To determine the effect of time zone and game time changes on NFL team performance, win-loss records from 1978–1987 were analyzed. Twenty-seven NFL teams were grouped by time zone and possible anti-jet lag adjustments. Among all intra-time zone rivals, home teams won 56.6%, away teams won 43.8%, for a home vs away winning percentage change of - 12.8% (P < 0.001). West teams (N = 5) displayed fluctuations in home vs away team performance in association with trans-meridian travel. The change in winning percentage was found to be 0.0% vs West teams, −14.1% vs Central teams (N = 8) (P < 0.05), −16.3% vs East (N = 14) (P < 0.05) for West teams (N = 4) flying about 42 h pregame and +2.3% vs East for the one West team advancing practices 3–4 h to match East coast game time in addition to 48 h pregame flights. For night games within the same time zone, home vs away team winning percentage changed −23.8% (P < 0.01). West teams displayed uniformly high home winning percentages (75.0% and 68.4%) when playing Central and East teams, respectively, with little or no fall in away winning percentages (67.7% and 68.8%). For day games, a 3-h phase advance may decrease West coast team performance. In one small subset, anti-jet lag adjustments appeared to eliminate the expected decrement in performance. For night games, West coast teams, whether home or away, appear to be at a distinct advantage over East and Central teams.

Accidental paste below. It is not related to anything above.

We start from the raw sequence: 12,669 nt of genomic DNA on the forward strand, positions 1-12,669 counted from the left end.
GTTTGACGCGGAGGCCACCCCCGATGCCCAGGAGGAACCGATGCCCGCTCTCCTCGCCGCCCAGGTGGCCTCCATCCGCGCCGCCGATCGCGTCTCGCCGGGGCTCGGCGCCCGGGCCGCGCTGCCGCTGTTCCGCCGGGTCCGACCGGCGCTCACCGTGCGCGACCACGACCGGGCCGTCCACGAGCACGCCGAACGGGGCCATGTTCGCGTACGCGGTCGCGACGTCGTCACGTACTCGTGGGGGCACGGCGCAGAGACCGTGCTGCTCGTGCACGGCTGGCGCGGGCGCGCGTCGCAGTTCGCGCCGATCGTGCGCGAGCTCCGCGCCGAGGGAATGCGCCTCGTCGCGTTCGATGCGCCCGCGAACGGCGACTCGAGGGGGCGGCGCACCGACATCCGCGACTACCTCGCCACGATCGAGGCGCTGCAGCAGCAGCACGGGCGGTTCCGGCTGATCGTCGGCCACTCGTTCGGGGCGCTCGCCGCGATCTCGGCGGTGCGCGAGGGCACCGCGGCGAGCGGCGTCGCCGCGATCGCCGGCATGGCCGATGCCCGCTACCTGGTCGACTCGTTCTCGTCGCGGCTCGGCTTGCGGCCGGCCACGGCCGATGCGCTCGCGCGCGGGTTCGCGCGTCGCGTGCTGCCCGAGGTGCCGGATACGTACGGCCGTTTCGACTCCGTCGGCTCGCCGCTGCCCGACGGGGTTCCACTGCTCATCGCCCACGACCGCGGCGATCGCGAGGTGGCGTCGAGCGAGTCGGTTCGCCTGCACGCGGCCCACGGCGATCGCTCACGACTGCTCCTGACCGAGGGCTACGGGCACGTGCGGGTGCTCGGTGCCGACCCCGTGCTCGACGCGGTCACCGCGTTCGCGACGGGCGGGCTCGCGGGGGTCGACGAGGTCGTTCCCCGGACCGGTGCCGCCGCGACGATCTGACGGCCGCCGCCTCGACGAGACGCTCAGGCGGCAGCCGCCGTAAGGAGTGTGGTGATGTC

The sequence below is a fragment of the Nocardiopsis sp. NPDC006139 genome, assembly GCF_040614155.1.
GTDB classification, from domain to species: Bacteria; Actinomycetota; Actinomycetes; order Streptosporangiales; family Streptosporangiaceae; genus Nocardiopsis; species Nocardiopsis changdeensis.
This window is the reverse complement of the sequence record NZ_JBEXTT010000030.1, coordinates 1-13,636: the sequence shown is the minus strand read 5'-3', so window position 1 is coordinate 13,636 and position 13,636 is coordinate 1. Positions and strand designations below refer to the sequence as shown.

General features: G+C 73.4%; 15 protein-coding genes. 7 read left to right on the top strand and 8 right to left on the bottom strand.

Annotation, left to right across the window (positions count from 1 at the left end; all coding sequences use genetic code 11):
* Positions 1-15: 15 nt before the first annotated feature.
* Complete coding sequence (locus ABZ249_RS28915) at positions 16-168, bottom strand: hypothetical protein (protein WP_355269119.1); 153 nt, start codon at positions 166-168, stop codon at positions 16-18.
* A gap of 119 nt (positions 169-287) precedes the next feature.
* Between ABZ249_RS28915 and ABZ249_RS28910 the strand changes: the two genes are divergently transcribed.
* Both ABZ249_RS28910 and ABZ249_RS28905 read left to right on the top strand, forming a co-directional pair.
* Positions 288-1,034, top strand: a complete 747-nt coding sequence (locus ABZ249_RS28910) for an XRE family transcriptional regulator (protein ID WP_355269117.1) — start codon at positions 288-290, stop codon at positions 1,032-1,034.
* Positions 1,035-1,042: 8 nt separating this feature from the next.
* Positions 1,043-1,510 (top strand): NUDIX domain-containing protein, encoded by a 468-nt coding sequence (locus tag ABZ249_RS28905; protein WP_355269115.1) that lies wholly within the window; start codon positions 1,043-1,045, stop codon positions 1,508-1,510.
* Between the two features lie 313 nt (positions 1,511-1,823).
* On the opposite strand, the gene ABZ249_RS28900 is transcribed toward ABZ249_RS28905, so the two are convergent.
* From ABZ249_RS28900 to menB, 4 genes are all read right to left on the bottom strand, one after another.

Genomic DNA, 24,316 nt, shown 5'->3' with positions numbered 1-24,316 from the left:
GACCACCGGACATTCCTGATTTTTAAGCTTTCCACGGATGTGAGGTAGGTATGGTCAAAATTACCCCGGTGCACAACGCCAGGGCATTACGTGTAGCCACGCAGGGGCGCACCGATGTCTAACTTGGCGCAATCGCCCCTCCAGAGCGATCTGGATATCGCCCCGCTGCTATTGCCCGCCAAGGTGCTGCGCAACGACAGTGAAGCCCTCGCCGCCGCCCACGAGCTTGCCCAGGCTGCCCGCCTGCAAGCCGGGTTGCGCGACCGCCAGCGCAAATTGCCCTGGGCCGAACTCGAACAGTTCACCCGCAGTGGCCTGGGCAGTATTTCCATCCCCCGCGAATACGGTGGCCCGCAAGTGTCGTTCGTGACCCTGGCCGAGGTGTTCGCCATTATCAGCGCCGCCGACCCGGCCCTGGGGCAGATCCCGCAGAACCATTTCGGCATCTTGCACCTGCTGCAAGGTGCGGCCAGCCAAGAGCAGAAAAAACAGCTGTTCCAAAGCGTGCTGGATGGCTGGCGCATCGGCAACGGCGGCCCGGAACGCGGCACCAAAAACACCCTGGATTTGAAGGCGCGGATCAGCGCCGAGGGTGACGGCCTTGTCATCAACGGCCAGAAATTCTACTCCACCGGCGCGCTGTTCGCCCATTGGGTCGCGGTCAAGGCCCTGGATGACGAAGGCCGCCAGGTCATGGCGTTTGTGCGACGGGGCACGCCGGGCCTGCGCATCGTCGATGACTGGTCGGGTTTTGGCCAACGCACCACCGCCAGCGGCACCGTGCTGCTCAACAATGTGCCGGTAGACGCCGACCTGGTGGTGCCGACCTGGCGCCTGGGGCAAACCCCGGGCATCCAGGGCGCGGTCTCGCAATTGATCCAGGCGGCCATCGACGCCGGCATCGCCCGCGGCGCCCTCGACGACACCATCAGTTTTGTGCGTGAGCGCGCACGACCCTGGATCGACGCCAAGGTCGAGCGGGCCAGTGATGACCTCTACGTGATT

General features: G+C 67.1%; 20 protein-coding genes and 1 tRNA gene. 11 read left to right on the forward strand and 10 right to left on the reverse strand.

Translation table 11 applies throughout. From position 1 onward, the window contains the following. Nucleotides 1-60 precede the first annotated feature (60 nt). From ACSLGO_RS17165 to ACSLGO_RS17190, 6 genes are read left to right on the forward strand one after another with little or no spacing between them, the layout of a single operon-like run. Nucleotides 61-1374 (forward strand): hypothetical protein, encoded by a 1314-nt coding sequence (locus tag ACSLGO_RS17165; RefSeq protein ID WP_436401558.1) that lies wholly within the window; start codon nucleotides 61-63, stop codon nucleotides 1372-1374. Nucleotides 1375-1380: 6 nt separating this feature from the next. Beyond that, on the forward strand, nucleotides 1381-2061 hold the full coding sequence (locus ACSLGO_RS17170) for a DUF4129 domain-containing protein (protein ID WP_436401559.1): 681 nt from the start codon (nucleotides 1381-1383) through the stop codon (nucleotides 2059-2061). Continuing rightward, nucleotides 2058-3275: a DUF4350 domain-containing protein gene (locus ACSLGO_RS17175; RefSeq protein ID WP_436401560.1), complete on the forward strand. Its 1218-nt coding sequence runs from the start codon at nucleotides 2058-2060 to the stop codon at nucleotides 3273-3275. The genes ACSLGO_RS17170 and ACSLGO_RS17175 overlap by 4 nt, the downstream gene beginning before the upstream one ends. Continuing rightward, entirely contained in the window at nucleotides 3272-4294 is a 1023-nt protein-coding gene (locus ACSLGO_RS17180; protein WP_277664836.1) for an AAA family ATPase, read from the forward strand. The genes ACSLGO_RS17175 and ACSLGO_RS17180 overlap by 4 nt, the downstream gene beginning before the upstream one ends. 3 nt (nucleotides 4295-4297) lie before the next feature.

©1993The American College of Sports Medicine